Although you can choose from many types of investments, most people stick to a few main ones:
When you buy a stock, you become part-owner of a company.
When the company does well, its stock price generally goes up; when it falters, so do its shares.
You can buy or sell your stocks whenever you want.
Stocks can zigzag wildly in value, and stocks of individual companies sometimes go completely bust.
But over the long haul, and as a group, stocks are a good bet. Over time, stocks have returned about 10% annually on average.
When you buy a bond, you’re loaning money to a company or government entity.
By selling you the bond, the issuer agrees to pay you back with interest over a certain amount of time.
Since most companies and governments pay back their debts, bonds are as a whole considered a safer investment.
The downside is they don’t earn nearly as much money as stocks, returning an average of 5% annually.
Most people select a mix of stocks and bonds for their portfolio, including more stocks if their risk tolerance is high and more bonds if it is low.
Instead of picking stocks and bonds one-by-one for their portfolio, many investors buy mutual fund or exchange-traded fund (ETF) shares.
A mutual fund is a basket of securities, like a ready-made portfolio.
Mutual funds can invest in almost anything, including stocks, bonds, real estate, and commodities.
Index funds track a benchmark, such as the S&P 500, meaning they match the market’s returns.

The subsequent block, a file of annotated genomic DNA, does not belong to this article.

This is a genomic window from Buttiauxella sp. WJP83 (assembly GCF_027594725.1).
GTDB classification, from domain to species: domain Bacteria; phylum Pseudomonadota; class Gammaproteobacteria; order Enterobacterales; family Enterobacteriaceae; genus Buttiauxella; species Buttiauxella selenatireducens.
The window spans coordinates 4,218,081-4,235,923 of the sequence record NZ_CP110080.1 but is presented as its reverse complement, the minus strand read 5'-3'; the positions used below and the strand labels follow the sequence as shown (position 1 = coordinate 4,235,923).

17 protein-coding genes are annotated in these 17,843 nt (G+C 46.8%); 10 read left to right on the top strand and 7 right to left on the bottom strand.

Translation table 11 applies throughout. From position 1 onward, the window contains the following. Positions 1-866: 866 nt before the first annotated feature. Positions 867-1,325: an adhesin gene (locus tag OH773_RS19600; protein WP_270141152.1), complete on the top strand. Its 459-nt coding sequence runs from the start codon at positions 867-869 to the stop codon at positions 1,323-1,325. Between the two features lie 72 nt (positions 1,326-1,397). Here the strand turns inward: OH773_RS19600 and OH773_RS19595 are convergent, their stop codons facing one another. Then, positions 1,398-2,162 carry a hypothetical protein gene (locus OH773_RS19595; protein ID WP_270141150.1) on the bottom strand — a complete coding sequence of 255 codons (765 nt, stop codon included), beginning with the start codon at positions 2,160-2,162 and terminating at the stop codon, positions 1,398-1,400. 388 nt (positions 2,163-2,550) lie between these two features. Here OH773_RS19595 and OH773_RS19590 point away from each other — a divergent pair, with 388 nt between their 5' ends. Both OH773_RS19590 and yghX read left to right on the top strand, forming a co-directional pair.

Actively managed funds try to beat the market.
Unlike ETFs, with mutual funds, you can only buy or sell shares once a day.
ETFs are mutual funds, but their shares trade on exchanges like a stock. That means you can buy and sell shares throughout the day.
Most ETFs are index funds.
If you want to venture further afield into the world of investment choices, you can also consider:
Real estate: You can invest directly in real estate by purchasing a rental property or indirectly by putting your money into real estate investment trusts (REITs).
Commodities: Gold, oil, timber, and other commodities can swing wildly in price, so these investments are generally considered high risk.
Collectibles: From art to stamps, wine, coins, and everyone’s favorite regret—Beanie Babies—collectibles can make for fun hobbies but unpredictable investments.
Hedge funds: These are generally high-risk, high-fee investment funds that are only available to wealthy investors.
Startups: Investing in startups can take many forms—from loaning your friend $1,000 to backing companies through a crowdinvesting platform. This approach comes with the potential to lose it all (or maybe make it really, really big).